UMMS Affiliation

Department of Anesthesiology; Department of Medicine, Division of Infectious Diseases and Immunology; Department of Quantitative Health Sciences

Publication Date

2012-02-04

Document Type

Poster

Subjects

Catheters, Indwelling; Catheterization, Central Venous; Catheter-Related Infections; Bacteremia

Disciplines

Anesthesia and Analgesia | Anesthesiology | Bacterial Infections and Mycoses | Critical Care

Abstract

Introduction: CLABSI remains a significant problem in the intensive care unit.

Hypothesis: A multimodal approach for the insertion and care of CVC will prevent CLABSI.

Methods: A Critical Care Operations Committee was formed to transform care in 8 intensive care units (ICU) in an academic medical center in 9/2004. One goal was to reduce CLABSI. Using evidence based medicine, a clinical practice guideline was developed that incorporated the use of maximum barrier precautions, chlorhexidine skin preparation, avoidance of the femoral insertion site, dedicated catheter cart, a check list, the tracking of high risk CVC, anti-septic or antimicrobial impregnated catheters, a recommendation to use ultrasound guidance when inserting CVC in the internal jugular vein, daily determination of the need for the CVC and treatment of CLABSI as a critical event.CLABSI were adjudicated by the hospital epidemiologist and CVC days were tracked. Rates of CLABSI were followed from 9/2004 through 7/2011. The Spearman correlation coefficient was used for statistical evaluation. A p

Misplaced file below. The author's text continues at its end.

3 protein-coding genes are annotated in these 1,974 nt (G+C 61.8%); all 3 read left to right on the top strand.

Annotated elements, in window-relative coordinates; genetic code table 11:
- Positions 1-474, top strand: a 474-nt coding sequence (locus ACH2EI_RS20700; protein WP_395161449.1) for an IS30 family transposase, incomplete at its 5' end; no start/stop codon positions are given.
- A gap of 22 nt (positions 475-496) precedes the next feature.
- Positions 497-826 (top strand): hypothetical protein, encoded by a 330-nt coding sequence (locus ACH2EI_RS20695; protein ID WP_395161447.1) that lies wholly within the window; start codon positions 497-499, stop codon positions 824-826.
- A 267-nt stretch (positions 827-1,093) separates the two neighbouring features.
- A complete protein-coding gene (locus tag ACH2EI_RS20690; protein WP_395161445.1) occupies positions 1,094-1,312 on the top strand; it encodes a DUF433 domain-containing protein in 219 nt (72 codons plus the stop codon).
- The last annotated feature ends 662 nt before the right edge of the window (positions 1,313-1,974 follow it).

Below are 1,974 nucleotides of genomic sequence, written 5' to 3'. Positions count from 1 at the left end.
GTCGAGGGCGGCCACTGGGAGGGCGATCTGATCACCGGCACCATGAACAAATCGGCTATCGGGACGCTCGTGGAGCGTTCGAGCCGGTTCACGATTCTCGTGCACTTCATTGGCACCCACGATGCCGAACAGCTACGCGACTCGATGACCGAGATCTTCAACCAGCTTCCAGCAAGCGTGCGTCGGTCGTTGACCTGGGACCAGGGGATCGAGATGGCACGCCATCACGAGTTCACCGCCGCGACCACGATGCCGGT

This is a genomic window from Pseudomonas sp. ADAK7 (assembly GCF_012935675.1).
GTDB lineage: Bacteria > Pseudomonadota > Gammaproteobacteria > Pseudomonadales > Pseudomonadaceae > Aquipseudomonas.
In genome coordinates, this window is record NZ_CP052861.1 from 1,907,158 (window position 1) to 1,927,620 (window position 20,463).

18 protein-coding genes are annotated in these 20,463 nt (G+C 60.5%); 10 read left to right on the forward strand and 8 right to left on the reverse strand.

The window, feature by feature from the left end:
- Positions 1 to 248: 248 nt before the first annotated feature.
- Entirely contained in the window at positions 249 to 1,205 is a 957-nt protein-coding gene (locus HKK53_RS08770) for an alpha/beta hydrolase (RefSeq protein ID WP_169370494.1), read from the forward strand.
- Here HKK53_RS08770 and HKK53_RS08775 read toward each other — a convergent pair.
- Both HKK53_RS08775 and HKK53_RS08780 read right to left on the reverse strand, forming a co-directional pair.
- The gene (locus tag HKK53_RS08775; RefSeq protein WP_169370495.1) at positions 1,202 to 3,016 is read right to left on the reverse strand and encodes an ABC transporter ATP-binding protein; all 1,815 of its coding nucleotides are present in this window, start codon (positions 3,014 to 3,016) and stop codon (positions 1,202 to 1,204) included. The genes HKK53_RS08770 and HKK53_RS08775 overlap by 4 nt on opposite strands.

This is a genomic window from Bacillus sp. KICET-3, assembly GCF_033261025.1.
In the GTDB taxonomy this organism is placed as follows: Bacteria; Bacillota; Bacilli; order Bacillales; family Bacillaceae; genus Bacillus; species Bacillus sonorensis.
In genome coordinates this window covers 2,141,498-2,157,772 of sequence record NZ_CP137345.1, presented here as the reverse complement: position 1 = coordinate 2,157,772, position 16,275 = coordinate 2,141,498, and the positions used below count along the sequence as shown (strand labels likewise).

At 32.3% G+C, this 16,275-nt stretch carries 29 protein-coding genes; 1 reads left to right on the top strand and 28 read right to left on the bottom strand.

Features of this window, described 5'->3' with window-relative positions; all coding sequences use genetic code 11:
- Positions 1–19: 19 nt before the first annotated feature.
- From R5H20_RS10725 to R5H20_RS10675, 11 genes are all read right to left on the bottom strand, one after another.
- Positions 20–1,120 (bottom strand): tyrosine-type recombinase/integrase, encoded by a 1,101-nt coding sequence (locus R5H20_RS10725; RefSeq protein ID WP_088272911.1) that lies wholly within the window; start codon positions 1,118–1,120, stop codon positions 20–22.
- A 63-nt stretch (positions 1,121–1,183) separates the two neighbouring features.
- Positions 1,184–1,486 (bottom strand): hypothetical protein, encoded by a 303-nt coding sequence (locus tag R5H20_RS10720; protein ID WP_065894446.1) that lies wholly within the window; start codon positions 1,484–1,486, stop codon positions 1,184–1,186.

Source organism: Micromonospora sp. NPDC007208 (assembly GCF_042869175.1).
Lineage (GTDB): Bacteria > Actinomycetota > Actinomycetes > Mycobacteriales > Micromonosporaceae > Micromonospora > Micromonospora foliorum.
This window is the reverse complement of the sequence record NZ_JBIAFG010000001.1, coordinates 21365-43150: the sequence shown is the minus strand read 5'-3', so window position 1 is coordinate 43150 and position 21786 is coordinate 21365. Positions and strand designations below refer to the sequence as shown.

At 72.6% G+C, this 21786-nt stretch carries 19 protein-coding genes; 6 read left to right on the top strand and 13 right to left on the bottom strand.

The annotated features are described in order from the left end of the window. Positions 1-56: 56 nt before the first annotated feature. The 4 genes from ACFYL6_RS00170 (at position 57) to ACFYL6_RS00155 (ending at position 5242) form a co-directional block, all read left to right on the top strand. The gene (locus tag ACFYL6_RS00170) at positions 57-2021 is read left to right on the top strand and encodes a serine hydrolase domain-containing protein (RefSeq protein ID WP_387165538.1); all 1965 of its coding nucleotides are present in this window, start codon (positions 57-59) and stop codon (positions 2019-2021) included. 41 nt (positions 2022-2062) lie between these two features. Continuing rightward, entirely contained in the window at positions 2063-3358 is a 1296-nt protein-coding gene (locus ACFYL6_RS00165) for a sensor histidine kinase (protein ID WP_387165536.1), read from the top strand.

Results: CLABSI rates (per 1000 catheter-days) declined dramatically from 2004 to 2011 (p

Conclusions: A multimodal approach to CVC insertion and care reduces CLABSI by over 90%. Our ultimate goal is the complete eradication of CRBSI in our institution.

Keywords

Central Line Associated Blood-Stream Infections, CLABSI, ICU, intensive care unit, critical care

Rights and Permissions

Copyright 2012 The Author(s)

DOI of Published Version

10.13028/bk9m-4855

Source

Walz J, Ellison R, Flaherty H, McIlwaine J, Mack D, Whyte K, Heard S. Effect of a multidisciplinary team approach to eradicate central venous catheter (CVC) bloodstream infections (CRBSI). Crit Care Med 2011;39 (Suppl):161.

Journal/Book/Conference Title

2012 Critical Care Congress

Comments

Poster presentation at the Society of Critical Care Medicine’s 41st Critical Care Congress in Houston, Texas, February 4-8, 2012.

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